20 April 2022
Raleigh, N.C. — Weeks after celebrating the 10th anniversary of their business, Sola Coffee, John Luther buried his wife and business partner, Jeanne.
Jeanne was an active and loved member of the Raleigh community whose life completely changed after she was diagnosed with ALS in 2018.
“Unless the Lord heals me, ALS will end my days here on earth,” Jeanne said at her church last fall. “Presently, there’s no cure for ALS. It’s taken away my ability to walk, to move my hands and my legs. It’s taken away my ability to breathe and talk, but what has been the most difficult and sad for me, is that it has taken my ability to serve you.”
The Luthers were active members of their local church, John serving as a pastor. The pair saw their local business as a way to share love with others by fostering a positive work environment and participating in community fundraisers.
Many have been in awe of the Luther’s ability to stay positive and continue practicing their religion even after Jeanne’s diagnosis.
“My body is literally wasting away, yet Paul says, my inner self is being renewed day by day. There is this fight, this is where my fight is,” she said in October 2021.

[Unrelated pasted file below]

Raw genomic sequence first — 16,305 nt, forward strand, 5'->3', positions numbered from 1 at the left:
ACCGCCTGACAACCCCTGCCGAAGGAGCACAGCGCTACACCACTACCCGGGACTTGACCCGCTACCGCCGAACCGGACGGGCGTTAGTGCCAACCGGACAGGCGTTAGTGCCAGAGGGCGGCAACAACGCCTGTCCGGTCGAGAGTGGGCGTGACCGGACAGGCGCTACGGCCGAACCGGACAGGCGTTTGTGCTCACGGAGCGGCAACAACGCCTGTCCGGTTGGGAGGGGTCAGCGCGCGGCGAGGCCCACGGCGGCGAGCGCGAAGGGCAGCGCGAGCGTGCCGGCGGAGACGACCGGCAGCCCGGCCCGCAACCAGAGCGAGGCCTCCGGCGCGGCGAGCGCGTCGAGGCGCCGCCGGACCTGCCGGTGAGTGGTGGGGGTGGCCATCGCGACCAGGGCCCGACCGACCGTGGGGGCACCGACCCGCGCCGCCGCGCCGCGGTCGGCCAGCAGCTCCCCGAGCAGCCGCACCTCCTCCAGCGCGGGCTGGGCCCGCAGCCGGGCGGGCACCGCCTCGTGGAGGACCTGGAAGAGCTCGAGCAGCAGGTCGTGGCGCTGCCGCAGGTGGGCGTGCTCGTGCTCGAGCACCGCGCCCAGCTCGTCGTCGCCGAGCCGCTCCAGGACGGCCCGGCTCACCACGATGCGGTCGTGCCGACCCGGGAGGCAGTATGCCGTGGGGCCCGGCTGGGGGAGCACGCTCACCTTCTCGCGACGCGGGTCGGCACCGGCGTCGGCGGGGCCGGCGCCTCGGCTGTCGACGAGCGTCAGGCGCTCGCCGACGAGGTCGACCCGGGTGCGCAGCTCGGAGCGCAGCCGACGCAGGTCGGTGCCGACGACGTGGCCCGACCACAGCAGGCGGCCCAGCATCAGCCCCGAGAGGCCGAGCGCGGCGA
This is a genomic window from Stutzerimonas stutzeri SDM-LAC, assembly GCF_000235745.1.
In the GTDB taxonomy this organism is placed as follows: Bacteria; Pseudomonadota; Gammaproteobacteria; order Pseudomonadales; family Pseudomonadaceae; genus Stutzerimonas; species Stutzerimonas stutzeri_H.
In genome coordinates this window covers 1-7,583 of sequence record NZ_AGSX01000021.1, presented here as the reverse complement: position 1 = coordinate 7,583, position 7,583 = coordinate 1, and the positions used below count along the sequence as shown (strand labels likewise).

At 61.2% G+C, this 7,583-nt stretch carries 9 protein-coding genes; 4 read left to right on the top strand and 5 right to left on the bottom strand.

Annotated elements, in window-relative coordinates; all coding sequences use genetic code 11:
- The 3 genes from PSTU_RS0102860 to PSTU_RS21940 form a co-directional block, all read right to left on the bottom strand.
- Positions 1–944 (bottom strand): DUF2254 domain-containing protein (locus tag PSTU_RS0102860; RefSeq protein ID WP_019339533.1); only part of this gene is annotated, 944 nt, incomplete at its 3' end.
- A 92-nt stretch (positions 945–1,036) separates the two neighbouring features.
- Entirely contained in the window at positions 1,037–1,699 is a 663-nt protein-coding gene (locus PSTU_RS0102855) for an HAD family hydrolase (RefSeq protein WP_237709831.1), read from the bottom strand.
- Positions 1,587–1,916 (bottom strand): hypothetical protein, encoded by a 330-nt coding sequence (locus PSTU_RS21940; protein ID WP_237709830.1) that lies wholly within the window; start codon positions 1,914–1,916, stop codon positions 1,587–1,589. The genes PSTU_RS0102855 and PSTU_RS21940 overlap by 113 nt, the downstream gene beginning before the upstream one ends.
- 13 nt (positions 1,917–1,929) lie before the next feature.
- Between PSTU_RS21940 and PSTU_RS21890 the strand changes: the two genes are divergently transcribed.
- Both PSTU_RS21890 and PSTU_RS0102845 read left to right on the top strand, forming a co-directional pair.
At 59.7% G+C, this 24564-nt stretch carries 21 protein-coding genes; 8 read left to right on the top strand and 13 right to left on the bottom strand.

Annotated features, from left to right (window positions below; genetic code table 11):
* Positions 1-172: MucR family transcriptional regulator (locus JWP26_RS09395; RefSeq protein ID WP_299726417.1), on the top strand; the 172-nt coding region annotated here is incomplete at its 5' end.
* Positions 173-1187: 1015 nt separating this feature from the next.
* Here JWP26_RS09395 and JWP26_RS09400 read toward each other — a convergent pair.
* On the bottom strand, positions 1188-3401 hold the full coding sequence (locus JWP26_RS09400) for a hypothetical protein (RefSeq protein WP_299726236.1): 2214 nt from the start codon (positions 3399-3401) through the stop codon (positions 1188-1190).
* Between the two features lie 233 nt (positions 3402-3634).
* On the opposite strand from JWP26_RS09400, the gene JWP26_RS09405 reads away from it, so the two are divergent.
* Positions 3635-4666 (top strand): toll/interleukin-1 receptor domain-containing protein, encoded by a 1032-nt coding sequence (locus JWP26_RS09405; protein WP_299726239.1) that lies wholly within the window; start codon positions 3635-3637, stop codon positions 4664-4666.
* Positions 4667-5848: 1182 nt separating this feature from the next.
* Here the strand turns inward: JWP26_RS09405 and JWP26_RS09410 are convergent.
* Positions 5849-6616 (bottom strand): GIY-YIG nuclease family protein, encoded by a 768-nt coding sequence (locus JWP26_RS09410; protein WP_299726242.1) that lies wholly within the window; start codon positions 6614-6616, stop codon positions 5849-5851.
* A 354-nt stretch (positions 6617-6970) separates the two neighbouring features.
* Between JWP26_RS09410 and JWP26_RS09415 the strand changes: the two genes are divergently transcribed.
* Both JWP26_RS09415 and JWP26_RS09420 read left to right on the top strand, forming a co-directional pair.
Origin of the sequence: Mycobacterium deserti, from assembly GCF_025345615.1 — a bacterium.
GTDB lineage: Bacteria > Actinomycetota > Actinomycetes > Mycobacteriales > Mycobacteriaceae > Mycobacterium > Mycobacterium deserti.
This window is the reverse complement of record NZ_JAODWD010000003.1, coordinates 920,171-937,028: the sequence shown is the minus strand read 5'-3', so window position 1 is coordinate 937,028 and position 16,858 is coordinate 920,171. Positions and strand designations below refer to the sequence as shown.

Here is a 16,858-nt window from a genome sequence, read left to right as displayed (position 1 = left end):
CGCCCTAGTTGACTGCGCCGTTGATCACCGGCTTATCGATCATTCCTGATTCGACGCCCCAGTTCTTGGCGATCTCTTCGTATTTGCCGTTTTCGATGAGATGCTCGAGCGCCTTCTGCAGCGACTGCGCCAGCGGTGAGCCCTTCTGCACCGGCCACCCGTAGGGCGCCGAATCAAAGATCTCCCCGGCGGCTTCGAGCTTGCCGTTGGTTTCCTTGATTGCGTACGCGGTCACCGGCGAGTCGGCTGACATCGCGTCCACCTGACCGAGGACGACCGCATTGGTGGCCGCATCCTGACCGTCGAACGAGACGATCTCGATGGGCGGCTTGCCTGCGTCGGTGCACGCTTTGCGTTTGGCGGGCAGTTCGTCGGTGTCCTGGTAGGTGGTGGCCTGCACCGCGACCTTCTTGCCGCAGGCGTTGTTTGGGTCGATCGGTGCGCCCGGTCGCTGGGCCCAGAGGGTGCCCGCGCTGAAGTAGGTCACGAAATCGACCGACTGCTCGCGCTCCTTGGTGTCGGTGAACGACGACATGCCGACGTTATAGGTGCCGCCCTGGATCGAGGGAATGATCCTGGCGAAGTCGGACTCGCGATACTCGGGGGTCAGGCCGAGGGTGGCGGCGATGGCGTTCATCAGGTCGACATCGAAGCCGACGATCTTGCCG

“How do I not lose heart? Paul says my ALS is a light, momentary affliction. Honestly, three years of continuing losing my physical abilities has not been very light at all. And yet God says, he’s preparing for me an eternal weight of glory that dwarfs my three years of ALS.”
John said that the past three years have been the best of their lives, and calls it “joyful sadness.”
“When you know you are dying, you tend to be more intentional about life,” she told WRAL News last year.
After Jeanne’s diagnosis, Sola began raising thousands of dollars for ALS research through their annual Hot Mini 5k race. Last year, the coffee shop raised $162,00.
John said he and the team at Sola are positive of where she is now — in heaven.
“By God’s grace, she is home. Her family is rejoicing in the midst of tears,” Jeanne’s obituary said.
John spoke with WRAL News a few weeks before Jeanne died. Up until her last weeks, he said she was still visiting the coffee shop. When she spoke, her voice was soft, he said, and she had a hard time eating.
But positivity still radiated from her and her presence at Sola was an inspiration to others to continue pushing through when times are tough.
“There’s going to come a day when we close because Jeannie died,” John said, weeks before her death. “We’re all going to go to the funeral. We’re going to rejoice in the midst of a ton of tears and then we’re going to open back up.”
After being shut down for a few days after Jeanne’s funeral, Sola Coffee reopened on Tuesday.